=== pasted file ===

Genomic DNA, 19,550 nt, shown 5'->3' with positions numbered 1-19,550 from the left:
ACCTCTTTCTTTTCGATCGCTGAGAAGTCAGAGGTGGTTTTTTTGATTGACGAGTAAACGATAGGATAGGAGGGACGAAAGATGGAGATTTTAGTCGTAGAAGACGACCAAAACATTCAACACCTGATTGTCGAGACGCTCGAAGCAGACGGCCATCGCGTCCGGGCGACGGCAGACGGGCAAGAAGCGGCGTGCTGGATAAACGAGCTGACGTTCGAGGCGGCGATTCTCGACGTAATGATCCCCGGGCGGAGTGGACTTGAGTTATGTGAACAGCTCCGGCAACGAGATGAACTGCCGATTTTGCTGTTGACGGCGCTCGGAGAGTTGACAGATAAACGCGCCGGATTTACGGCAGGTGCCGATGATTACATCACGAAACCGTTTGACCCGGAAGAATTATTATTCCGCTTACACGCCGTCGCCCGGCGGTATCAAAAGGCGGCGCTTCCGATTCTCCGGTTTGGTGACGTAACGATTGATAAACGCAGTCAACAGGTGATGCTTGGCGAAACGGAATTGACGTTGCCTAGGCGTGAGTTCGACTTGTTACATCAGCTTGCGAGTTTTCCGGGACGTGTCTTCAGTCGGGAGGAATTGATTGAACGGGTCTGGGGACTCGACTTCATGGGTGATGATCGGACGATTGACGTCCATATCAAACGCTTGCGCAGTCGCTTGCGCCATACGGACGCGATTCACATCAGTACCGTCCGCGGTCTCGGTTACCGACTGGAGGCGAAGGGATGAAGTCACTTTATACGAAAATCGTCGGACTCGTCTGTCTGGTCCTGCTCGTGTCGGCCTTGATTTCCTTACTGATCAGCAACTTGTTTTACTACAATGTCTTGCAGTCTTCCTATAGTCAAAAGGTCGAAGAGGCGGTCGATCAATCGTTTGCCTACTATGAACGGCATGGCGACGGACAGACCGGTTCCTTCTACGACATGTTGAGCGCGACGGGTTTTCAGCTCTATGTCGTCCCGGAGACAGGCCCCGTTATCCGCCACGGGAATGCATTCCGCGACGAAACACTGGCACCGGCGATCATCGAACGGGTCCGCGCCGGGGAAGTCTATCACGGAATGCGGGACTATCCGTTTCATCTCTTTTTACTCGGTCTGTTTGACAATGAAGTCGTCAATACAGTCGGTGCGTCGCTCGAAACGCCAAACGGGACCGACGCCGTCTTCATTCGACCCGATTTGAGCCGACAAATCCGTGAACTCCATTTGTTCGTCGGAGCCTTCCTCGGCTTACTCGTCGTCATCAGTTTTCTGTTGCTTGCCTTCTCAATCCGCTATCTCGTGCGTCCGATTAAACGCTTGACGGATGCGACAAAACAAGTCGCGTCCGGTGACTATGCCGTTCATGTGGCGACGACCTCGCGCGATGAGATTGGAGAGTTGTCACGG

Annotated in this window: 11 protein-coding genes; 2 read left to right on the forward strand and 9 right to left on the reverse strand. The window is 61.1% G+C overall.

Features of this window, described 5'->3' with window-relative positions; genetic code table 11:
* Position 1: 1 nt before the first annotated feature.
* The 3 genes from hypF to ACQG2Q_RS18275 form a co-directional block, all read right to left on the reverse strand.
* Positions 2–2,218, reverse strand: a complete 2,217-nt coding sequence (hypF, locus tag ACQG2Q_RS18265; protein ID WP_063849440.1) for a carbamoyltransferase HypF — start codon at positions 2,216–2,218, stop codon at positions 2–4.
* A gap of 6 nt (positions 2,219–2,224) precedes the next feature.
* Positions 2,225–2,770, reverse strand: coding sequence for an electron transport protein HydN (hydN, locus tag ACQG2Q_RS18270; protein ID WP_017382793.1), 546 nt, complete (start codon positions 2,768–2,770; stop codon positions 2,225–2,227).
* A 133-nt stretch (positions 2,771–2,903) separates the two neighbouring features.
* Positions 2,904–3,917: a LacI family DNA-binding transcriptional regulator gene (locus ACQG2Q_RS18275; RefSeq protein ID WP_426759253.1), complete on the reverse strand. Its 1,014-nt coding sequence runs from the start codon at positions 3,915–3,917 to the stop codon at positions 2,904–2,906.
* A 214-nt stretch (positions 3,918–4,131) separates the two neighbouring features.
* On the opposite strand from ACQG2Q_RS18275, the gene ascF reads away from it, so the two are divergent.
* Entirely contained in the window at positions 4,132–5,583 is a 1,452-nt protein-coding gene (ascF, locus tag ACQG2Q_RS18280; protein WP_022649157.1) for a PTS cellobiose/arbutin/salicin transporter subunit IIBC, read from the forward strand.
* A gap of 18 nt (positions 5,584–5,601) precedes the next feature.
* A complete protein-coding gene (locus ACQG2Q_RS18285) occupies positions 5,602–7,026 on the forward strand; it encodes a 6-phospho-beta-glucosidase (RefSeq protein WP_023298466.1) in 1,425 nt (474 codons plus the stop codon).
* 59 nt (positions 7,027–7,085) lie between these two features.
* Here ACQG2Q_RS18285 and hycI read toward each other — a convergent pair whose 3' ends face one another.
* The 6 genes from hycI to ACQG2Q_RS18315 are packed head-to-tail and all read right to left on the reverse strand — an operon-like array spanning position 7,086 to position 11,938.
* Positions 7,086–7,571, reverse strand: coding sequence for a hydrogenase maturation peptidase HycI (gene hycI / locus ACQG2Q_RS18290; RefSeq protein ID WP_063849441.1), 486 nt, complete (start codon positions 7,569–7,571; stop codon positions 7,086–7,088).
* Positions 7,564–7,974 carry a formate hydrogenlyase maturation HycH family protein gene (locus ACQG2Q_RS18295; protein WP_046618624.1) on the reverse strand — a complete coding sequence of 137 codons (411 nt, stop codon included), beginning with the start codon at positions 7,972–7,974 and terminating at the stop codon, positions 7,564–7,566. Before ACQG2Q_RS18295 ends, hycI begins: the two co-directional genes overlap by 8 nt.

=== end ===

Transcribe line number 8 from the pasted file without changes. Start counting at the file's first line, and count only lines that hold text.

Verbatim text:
* A gap of 6 nt (positions 2,219–2,224) precedes the next feature.